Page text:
2nd Kaczmarczik Lecture
"Gravitational Waves: A New Window Onto the Universe"
Kip S. Thorne
Wednesday, October 30, 1996
California Institute of Technology
32nd and Market Street
Philadelphia, PA 19104
The LIGO/VIRGO international network of earth-based gravitational wave detectors is now under construction and will operate in the 10-1000 Hz band beginning in 2000. The Laser Interferometer Space Antenna (LISA) has tentatively been selected as a Cornerstone Mission by the European Space Agency, to fly around 2015, operating in the 0.01 – 0.0001 Hz band. Thorne will describe these instruments and the science they expect to do: observational studies of black holes, neutron stars, and supernova cores, and searches for exotic new types of relativistic objects and gravitational waves from the very early universe.
Kip S. Thorne is The Feynman Professor of Theoretical Physics at the California Institute of Technology. He received his BS degree from California Institute of Technology in 1962 and his PhD from Princeton University in 1965.
Thorne’s research has focused on gravitation physics and astrophysics, with emphasis on black holes and gravitational waves. In the late 1960’s and early 70’s he laid the foundations for the theory of pulsations of relativistic stars and the gravitational waves they emit. During the 70’s and 80s, he developed much of the mathematical formalism by which astrophysicists analyze the generation of gravitational waves and worked closely with experimenters on developing new technical ideas and plans for gravitational wave detection He is a co-founder (with R. Weiss and R.W.P. Drever) of the LIGO (Laser Interferometer Gravitational-Wave Observatory) project. Since the mid 1980’s he and his research group have provided theoretical support for it.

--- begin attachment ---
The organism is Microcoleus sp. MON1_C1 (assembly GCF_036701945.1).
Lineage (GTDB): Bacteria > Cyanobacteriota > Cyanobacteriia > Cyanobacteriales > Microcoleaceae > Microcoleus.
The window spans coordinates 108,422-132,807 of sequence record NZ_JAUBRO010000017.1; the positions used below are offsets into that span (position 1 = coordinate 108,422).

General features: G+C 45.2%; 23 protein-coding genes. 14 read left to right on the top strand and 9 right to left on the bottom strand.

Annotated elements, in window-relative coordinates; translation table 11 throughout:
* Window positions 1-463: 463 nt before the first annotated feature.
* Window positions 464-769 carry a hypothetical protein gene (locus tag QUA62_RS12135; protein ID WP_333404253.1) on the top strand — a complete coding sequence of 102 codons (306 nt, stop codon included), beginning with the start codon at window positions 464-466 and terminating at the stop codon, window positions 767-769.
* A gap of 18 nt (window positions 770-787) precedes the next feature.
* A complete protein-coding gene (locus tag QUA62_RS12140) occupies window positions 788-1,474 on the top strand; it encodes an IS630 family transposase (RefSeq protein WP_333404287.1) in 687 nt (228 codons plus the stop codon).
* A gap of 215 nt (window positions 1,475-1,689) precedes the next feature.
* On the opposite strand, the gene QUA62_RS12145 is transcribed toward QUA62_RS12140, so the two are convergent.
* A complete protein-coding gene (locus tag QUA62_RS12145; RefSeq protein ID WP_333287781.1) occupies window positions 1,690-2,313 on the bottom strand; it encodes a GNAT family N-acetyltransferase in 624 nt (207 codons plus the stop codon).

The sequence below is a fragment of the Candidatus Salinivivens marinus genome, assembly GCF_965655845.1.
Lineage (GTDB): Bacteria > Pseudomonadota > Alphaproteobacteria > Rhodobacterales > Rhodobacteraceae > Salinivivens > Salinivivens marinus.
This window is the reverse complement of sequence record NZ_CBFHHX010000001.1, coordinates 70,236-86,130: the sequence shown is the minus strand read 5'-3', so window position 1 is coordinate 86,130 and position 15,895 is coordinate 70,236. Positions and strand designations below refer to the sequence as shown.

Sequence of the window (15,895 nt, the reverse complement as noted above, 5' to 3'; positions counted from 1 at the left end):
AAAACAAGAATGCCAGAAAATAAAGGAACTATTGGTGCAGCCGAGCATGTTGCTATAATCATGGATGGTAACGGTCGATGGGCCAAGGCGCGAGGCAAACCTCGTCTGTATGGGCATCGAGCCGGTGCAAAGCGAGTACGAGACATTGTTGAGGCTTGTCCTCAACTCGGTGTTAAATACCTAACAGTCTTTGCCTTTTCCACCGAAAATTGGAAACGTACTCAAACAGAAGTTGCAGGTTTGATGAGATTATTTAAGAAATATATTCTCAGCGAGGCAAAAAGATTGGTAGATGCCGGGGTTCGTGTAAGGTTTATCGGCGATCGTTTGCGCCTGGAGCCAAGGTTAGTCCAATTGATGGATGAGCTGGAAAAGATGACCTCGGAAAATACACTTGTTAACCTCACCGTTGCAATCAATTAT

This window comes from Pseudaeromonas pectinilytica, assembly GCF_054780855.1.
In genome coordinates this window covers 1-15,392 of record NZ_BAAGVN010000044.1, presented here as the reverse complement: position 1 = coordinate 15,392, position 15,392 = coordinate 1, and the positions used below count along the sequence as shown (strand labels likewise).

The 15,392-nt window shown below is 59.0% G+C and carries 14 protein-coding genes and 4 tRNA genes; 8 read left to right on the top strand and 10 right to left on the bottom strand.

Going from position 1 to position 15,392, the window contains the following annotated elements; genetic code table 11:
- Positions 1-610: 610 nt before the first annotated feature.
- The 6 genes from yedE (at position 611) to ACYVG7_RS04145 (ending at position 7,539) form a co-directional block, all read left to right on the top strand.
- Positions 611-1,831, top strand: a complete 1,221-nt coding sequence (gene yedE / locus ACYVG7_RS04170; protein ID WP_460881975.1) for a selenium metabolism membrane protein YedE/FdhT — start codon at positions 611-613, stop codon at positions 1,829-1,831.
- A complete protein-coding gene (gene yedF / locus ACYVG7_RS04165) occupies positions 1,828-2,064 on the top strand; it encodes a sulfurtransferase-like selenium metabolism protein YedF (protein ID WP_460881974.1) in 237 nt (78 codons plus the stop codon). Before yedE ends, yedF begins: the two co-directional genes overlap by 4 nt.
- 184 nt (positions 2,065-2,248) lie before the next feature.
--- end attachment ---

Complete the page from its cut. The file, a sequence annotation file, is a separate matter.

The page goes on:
Thorne was elected to the American Academy of Arts and Sciences in 1972 and the National Academy of Sciences in 1973. He was awarded an honorary doctorate by Moscow State University (USSR) in 1981 and has won the Lilienfeld Prize of the American Physical Society (1996), the Karl Schwarzschild Medal of the German Astronomical Society (1996), the American Institute of Physics Science Writing Award in Physics and Astronomy (twice: 1969 and 1995) and the Phi Beta Kappa Science Writing Award (1994). He has been a Woodrow Wilson Fellow, a Danforth Foundation Fellow, a Fulbright Fellow and a Guggenheim Fellow. He has served on the International Committee on General Relativity and Gravitation, the Committee on US-USSR Cooperation in Physics and the National Academy of Science’s Space Science Board, which advised NASA and Congress on space science policy.
About the Kaczmarczik Lecture
Paul Kaczmarczik began his career as a Professor of Physics at Drexel University in 1953. A key player in building the Physics and Atmospheric Science Department, he made important contributions to teaching at Drexel University during his many years of service. Well-liked by both his colleagues and his students, Professor Kaczmarczik became Professor Emeritus in 1989. The Kaczmarczik Lecture Series was established in 1995 in honor of Professor Kaczmarczik. It brings to Drexel outstanding scientists to present lectures on topics at the cutting edge of Physics research.